The eye is similar to a camera, and it uses a lens to focus. The lens is comprised of water and protein, arranged in a specific way to allow light to pass through it. A cataract forms when the proteins in the lens begin to clump together, and create cloudiness. This cloudiness is called a cataract, and it causes images to appear blurry or distorted.
What is Cataract Surgery?
Cataract surgery is one of the most commonly performed surgeries in the United States. The procedure is simple, virtually painless and usually has a rapid recovery time. A skilled surgeon will remove your cloudy lens during cataract surgery and replace it with an intraocular lens (IOL) customized to your vision needs. Cataract surgery can often provide people with the best vision they have ever experienced. In fact, many patients comment after surgery that they wish they had chosen cataract surgery sooner.
What Type of IOL is Right for You?
There are many types of IOLs from which to choose:
- Monofocal lens — This lens is designed to provide sharp distance vision. Medicare and other insurance plans usually cover it. Glasses may still be necessary for reading, and in some cases, distance vision, especially if you have astigmatism.
- Astigmatism-correcting monofocal lens — Your surgeon may be able to correct your astigmatism as well as your cataracts during one simple procedure. With the advanced technology of astigmatism-correcting monofocal lenses, most people only need glasses for reading after surgery.
- Multifocal Lens — Imagine not needing to rely on corrective glasses anymore. Multifocal lenses can help you see both near and far, so you may have the luxury of being glasses-free after cataract surgery.
Although most insurance and Medicare only cover the cost of a monofocal lens, there are many factors to consider. For example, selecting a multifocal lens may reduce your dependence on glasses after surgery. When making your decision regarding the type of lens you prefer for your cataract procedure, compare the one-time cost of purchasing the multifocal lens with the cumulative cost of buying contacts or glasses for the rest of your life. You may find that a multifocal lens proves to be the most affordable choice.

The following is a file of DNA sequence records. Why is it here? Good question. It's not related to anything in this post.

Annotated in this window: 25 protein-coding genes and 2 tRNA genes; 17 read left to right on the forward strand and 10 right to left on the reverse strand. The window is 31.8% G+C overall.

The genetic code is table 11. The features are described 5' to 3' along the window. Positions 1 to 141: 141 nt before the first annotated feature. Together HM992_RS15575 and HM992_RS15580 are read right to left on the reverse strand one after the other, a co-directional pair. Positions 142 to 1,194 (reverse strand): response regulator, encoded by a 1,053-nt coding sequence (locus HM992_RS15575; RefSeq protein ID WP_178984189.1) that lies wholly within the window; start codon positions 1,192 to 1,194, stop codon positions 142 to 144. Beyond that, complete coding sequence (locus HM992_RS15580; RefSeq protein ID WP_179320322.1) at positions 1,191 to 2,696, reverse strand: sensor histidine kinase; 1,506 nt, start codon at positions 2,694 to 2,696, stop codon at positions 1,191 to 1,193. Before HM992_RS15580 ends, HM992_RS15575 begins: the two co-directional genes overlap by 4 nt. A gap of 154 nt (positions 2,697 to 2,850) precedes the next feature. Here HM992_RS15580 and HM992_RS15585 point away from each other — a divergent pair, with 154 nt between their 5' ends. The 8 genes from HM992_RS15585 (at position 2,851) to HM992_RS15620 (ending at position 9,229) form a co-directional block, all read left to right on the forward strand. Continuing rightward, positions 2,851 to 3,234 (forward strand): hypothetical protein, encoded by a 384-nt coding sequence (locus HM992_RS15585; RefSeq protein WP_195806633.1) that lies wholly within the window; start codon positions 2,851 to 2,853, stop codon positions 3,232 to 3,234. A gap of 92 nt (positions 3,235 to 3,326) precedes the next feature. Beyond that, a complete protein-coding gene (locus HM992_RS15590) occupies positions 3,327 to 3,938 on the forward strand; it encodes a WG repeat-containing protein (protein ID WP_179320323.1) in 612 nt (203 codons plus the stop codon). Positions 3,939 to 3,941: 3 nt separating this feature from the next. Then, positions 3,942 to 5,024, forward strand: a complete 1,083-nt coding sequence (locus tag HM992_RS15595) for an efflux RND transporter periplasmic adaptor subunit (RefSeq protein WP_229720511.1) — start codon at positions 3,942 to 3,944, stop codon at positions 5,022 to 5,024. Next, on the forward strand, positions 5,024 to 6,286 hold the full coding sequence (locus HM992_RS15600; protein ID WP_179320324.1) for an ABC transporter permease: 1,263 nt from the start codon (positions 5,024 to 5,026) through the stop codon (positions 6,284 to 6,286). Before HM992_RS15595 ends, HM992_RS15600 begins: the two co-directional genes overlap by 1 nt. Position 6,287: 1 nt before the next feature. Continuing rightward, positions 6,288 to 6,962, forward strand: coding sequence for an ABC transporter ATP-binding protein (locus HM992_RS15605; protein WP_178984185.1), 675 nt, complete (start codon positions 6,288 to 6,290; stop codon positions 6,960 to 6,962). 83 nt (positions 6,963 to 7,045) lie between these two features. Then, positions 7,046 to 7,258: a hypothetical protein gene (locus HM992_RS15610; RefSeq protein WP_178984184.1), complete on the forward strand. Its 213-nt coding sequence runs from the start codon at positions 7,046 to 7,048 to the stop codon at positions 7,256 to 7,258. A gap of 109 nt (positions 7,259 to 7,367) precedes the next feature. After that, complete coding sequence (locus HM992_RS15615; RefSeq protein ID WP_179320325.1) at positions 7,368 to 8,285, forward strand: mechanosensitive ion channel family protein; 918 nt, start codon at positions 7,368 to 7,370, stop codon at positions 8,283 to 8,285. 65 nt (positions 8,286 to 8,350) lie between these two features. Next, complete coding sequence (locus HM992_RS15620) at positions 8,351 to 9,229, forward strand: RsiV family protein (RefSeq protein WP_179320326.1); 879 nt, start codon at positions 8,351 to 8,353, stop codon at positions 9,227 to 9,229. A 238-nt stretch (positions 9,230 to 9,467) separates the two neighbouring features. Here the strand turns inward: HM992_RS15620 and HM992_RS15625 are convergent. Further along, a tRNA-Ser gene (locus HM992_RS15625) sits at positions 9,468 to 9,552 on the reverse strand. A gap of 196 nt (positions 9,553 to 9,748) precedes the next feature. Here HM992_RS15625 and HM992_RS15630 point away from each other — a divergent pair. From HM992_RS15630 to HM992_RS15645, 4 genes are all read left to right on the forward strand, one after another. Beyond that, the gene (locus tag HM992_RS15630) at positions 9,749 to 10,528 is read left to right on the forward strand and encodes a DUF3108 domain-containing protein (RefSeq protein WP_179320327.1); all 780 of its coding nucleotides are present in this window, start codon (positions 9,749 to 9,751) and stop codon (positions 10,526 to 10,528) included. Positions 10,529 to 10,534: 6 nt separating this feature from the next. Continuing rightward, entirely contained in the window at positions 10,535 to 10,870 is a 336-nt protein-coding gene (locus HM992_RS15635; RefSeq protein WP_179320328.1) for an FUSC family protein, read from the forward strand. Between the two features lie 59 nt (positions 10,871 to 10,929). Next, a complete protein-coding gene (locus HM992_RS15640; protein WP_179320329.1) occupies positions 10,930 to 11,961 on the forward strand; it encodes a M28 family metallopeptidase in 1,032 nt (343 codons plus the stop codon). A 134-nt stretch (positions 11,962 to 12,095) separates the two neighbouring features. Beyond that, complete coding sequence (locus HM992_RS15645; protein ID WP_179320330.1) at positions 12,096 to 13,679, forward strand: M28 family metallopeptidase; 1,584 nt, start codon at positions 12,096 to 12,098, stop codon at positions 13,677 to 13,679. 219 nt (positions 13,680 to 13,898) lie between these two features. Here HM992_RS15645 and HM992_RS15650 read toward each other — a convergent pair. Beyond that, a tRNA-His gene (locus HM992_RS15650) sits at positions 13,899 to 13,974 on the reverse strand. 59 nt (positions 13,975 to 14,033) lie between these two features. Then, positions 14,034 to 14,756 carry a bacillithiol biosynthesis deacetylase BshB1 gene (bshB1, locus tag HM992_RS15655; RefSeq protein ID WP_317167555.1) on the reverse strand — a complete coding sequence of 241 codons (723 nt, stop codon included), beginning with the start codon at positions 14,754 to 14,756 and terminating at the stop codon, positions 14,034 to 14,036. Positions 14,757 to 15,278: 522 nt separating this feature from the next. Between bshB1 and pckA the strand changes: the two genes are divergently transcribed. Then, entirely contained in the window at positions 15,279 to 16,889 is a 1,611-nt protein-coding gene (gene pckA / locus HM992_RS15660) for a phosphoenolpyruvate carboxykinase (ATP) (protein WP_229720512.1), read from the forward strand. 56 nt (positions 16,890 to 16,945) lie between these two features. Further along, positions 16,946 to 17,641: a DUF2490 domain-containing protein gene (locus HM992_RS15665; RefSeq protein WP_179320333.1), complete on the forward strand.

Find an Ophthalmologist Near You
Are you interested in cataract surgery? You have many IOL choices that can help meet your vision needs. You may think you need to wait until your vision is significantly impaired, but recent studies cite many benefits of getting cataract surgery at a younger age. Therefore, you may not need to wait.
Your eye doctor can help you decide the best lens choice for you. Call today to schedule a consultation or a comprehensive eye exam.
Undergoing colorectal cancer (CRC) screenings starting at age 45 could be a new lease on life for millions of people in the United States.
The U.S. Preventive Services Task Force (USPSTF) on May 18 released its final recommendation to lower the colorectal screening age from 50 to 45, providing an opportunity for earlier detection and prevention of the disease. The USPSTF is an independent, volunteer panel of national experts in disease prevention and evidence-based medicine.
“The incidence of colorectal cancer in 45-year-olds is the same as it was in 50-year-olds when the screening benefit for age 50 was implemented,” said John Popp Jr., MD, Medical Director for AMSURG. “Dropping the age to 45 may get those 50 and older screened earlier. We have found in our AMSURG data that the average age for initial screening is about 58.”
Increase in Cases
Colorectal cancer is the second most common cancer diagnosed in both men and women in the United States. The American Cancer Society (ACS) estimates 104,270 new cases of colon cancer and 45,230 new cases of rectal cancer will be diagnosed this year.